Jerry Davich: Infant deaths top Lake County coroner’s agenda
JERRY DAVICH September 14, 2013 11:24PM
Updated: October 16, 2013 6:15AM
Today’s column on the Lake County Coroner’s Office is a follow-up to my previous one profiling the Porter County Coroner’s Office, which deals with homicides, suicides, accidents and natural deaths. These deaths don’t attract front-page headlines or back-pew prayers, but they take place in our proverbial backyard on a daily basis. Again, I’m giving you a peek behind the coroner’s curtain, which typically conceals the grim reaper’s gruesome handiwork.
These deaths don’t attract front-page headlines or back-pew prayers, but they take place in our proverbial backyard on a daily basis. Again, I’m giving you a peek behind the coroner’s curtain, which typically conceals the grim reaper’s gruesome handiwork.
Lake County Coroner Merrilee Frey was interrupted by another “coroner call” during my interview with her on Thursday afternoon.
“There’s another death somewhere in the county,” she said before returning to our conversation.
A day earlier, Frey received five coroner calls: Two deaths of Lake County residents in their 40s; a middle-aged man who died of an illness; a Gary teenager who got hit by a train; and an elderly Valparaiso woman who drove her car into Hobart’s Lake George.
That same day, Frey worked closely with a local forensic odontologist (the study of teeth and dental records) to make a positive identification of a woman involved in a house explosion in Lowell earlier in the week.
“As you see, my role as coroner is a dedicated full-time position,” said Frey, who prides herself on taking every call, 24/7. “I sleep with my cell phone under my pillow.”
A county coroner’s role is much more than simply pronouncing decedents “really most sincerely dead,” as Oz’s Munchkin coroner famously quipped. Especially in Lake County, a heavy populated, crash-prone, disease-ridden, homicide-littered county.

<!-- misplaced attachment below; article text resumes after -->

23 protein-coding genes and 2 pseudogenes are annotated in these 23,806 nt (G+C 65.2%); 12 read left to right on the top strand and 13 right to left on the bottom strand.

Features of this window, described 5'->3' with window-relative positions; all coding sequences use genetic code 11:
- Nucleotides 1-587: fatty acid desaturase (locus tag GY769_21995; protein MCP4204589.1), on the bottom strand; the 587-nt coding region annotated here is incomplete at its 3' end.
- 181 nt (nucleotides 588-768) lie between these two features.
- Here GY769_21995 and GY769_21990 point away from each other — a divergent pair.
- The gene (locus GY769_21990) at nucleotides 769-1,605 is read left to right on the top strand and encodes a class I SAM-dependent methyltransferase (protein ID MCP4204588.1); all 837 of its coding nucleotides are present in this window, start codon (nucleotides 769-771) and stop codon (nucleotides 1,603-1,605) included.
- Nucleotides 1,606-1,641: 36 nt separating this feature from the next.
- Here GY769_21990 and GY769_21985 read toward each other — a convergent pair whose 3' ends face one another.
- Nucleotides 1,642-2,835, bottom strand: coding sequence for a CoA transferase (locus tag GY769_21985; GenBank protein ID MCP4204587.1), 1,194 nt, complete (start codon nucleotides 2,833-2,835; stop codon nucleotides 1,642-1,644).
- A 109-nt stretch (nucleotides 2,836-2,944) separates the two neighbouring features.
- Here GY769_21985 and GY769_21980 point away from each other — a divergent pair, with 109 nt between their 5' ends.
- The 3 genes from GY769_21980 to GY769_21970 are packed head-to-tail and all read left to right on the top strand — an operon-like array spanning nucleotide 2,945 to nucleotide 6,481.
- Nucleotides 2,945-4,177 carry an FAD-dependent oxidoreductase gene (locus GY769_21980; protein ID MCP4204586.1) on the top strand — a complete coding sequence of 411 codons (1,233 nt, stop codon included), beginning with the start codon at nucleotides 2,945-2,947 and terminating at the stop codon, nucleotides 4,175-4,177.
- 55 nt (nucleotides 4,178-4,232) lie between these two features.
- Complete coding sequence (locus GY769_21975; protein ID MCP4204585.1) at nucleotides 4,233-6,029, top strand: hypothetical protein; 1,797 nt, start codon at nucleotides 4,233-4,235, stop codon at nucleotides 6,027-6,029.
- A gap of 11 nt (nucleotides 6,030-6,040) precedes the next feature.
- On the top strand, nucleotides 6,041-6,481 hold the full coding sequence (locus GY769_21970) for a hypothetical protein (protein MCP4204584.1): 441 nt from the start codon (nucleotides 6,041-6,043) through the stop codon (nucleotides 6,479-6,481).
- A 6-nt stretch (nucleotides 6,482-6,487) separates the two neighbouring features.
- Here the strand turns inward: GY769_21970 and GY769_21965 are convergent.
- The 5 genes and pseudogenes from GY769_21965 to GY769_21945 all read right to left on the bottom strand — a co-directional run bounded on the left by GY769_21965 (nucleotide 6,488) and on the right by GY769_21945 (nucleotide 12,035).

Not to mention that the county is home to eight hospitals, 17 municipalities, and several major interstate highways, including the often-perilous Borman Expressway.
“Our office never closes,” said Frey, whose office handles roughly 1,000 cases each year.
Frey, a registered nurse and forensic nurse examiner who started here on Sept. 15, 2012, has already handled 15 cases of Sudden Unexplainable Infant Deaths, or SUID, this year. In fact, Lake County has the highest rate in the state of such deaths, with Indiana ranking second in the country for SUIDs, she noted.
This issue troubles Frey, explaining why she focused on it during most of our chat regarding her office, her daily duties and the routine business of visiting death scene after death scene.
“What bothers me the most is that all of those infant deaths that we handled were preventable,” she said. “Half of those infant deaths were from positional asphyxiation or suffocation.”
In other words, either a parent rolled over on their baby or the infant was improperly put to sleep, possibly (and wrongly) surrounded by stuffed animals, pillows, toys or other soft objects. Higher incidence rates occur in African-American and Hispanic communities, data show.
Young parents should remember their ABCs: Babies should sleep “Alone,” on their “Back” and in a “Crib.”
A national “Safe Sleep” public service campaign is in full force to educate new parents, including an informative DVD presentation that can be played in pediatricians’ waiting rooms.
“We’re doing whatever we can to get the message out,” said Frey, who has given presentations to various groups, organizations and at public meetings.
Frey works with a round-the-clock staff of two medical doctor pathologists, two assistants, nine full-time investigators, one chief, one administrator and a few part-timers.
“I’m very proud of my team and this office,” she said, noting the importance of working closely with other county officials including the sheriff, prosecutor and police departments. “It’s crucial that we preserve the integrity of every investigation.”
Frey said the toughest part of her job — a job she obviously loves — is witnessing the reaction of parents who just lost their child, of any age. But especially of new parents who could have prevented their infant’s death.
“I don’t want Lake County to continue to lead the state in this category,” she said.
Connect with Jerry via email, at firstname.lastname@example.org, voice mail, at 713-7237, or Facebook, Twitter, and his blog, at jerrydavich.wordpress.com.